Florida Governor Rick Scott Signs State Budget That Cuts Medicaid Reimbursements in the Sate by 12% While Florida HMO Profits We
Posted May 28 2011 9:11pm
We all know states with Republican Governors are not very popular today and Florida is one state saddled with one who is cutting costs everywhere he can. In addition more money for low income care will now be going to the for profit hospitals and the government hospitals will get less. I watched the news on TV and it was odd that he held the signing process as a senior home in Florida to where Democrats who attended and protested were kicked out.
In 1997 Scott was forced to resign as the CEO of Columbia/HCA, then the country’s largest hospital chain, while it was being investigated for massive Medicare and Medicaid fraud. HMO profits were up because people paid more and Humana was big winner with additional profits. HMO membership keep dropping off though as employers are dropping coverage to save money. 70 percent of the profits came from Medicare. In the video below you can watch the “Senior Democrats” being escorted out of the ceremony and it was in the paper as a “public event”. There were a quite a few empty seats left once the Senior Democrats were escorted out. With HMO profits up and big business getting more profits and cuts in government, it’s going to be along 4 years, unless of course a recall event surfaces between now and then. BD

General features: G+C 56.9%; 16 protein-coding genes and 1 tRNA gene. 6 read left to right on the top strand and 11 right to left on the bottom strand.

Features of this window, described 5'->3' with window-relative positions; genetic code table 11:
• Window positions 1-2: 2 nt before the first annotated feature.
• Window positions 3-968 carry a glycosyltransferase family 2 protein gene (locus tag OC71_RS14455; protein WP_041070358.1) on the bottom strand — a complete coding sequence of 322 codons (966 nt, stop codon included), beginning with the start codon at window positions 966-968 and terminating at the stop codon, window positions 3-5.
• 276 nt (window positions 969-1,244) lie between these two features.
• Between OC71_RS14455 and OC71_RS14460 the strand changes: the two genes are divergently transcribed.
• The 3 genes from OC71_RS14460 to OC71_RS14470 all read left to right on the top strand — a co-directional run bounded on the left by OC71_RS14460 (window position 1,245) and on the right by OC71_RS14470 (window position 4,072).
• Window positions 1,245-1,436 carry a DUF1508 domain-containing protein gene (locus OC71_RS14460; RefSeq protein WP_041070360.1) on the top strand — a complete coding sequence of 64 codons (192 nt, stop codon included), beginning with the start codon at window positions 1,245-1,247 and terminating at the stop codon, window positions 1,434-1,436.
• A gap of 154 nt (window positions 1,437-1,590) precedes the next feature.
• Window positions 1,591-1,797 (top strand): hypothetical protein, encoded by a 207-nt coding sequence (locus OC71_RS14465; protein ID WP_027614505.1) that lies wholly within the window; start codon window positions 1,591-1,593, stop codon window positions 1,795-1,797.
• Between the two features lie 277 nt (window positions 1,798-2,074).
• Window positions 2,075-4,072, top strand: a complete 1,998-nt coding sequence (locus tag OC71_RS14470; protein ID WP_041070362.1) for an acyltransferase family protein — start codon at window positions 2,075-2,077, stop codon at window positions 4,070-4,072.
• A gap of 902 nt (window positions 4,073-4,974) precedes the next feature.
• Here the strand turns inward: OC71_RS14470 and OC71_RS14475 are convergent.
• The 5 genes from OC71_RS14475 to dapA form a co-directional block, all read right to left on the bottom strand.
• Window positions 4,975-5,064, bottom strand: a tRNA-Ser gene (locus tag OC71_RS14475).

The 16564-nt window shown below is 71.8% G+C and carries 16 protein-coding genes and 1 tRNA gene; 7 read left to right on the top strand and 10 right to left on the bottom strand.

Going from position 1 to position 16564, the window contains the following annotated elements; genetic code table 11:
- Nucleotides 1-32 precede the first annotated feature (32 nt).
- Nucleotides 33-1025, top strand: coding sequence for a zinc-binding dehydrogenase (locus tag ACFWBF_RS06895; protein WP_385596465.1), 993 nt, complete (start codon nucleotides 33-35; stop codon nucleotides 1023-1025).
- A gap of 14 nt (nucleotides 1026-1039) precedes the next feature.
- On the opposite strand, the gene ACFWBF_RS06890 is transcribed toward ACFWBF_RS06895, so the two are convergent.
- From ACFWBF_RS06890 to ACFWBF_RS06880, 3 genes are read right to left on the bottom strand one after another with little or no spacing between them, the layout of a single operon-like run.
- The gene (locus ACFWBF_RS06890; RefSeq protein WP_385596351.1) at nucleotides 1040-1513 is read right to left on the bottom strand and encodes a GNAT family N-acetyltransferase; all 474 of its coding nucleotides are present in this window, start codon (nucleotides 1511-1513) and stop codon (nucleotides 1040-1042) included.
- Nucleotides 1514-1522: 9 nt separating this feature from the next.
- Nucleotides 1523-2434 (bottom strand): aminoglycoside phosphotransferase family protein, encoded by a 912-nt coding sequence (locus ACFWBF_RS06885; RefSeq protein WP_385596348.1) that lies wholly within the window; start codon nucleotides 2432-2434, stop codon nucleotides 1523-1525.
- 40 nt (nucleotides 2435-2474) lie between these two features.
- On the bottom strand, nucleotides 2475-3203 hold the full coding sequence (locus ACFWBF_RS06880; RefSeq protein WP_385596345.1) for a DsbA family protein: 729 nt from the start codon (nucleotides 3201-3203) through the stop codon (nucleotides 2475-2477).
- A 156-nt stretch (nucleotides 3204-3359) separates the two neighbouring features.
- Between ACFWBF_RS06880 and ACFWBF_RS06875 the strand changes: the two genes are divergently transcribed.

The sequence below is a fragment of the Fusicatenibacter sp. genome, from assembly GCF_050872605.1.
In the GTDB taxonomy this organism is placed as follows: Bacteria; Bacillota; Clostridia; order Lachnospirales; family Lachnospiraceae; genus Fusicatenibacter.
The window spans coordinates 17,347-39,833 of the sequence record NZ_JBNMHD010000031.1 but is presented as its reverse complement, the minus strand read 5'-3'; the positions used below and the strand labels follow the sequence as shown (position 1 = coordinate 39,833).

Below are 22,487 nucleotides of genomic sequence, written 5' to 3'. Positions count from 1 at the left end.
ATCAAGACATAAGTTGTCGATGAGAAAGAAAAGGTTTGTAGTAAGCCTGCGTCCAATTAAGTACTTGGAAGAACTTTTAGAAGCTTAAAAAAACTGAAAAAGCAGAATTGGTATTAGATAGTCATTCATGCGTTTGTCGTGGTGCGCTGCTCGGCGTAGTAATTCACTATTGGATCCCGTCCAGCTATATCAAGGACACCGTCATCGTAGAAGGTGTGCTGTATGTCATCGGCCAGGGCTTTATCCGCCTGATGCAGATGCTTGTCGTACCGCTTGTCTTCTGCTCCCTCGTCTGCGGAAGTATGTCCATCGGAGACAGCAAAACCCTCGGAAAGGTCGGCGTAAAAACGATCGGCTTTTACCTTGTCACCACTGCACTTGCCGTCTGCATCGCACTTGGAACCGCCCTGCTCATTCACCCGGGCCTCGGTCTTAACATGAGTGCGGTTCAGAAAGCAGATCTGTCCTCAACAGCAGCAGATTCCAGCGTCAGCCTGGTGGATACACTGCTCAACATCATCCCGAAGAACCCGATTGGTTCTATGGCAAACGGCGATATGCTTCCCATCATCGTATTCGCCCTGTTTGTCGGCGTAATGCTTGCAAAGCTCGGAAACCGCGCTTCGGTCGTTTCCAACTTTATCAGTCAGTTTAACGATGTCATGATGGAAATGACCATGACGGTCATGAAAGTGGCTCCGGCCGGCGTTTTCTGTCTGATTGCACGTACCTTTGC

Florida Gov. Rick Scott today signed a $69 billion state budget that cuts hospitals' Medicaid reimbursement rates in the state by 12% and redistributes funding for hospitals that serve low-income patients so for-profit hospitals will receive a greater share of the cash.
The budget includes cuts totaling $4 billion compared with the current spending plan, including $510 million in cuts from Medicaid—changes that Moody's Investors Service said will have a marked negative effect on the state's hospitals. That includes $407.5 million in inpatient rate cuts and $102.9 million in outpatient cuts.
The budget maintained the low-income pool funding—money that goes to hospitals with large numbers of impoverished patients—at $1 billion. However, the distribution of those funds was changed through a legislative committee so more of it goes to investor-owned hospitals, the governor's spokesman Lane Wright said.